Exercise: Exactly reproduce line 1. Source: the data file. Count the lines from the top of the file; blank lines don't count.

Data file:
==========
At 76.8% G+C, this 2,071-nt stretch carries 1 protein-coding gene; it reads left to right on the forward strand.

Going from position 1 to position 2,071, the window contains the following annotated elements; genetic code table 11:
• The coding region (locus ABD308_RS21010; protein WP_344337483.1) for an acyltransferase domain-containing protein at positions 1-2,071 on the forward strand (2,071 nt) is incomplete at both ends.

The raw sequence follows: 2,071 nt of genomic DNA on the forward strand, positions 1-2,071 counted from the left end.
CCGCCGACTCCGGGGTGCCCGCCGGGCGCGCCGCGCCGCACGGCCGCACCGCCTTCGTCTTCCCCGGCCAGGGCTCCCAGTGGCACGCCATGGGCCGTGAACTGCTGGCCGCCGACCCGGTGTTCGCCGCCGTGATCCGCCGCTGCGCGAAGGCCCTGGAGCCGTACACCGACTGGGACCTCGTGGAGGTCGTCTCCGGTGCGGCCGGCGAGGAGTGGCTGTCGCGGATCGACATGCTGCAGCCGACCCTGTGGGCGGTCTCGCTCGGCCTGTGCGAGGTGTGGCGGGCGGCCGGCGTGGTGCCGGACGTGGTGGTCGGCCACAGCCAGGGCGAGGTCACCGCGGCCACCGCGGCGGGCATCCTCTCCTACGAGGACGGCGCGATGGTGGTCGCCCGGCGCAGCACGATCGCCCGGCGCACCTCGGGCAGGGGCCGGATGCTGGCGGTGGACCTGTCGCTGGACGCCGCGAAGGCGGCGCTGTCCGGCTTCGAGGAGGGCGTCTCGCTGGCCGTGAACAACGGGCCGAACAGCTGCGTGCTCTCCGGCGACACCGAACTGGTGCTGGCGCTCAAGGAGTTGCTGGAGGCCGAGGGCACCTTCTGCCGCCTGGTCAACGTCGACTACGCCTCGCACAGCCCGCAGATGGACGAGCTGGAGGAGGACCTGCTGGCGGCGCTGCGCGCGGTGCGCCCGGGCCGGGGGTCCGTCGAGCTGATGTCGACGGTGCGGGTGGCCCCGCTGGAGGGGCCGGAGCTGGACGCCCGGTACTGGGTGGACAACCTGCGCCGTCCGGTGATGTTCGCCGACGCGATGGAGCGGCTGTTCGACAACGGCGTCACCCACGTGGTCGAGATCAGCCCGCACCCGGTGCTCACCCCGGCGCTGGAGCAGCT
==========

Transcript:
At 76.8% G+C, this 2,071-nt stretch carries 1 protein-coding gene; it reads left to right on the forward strand.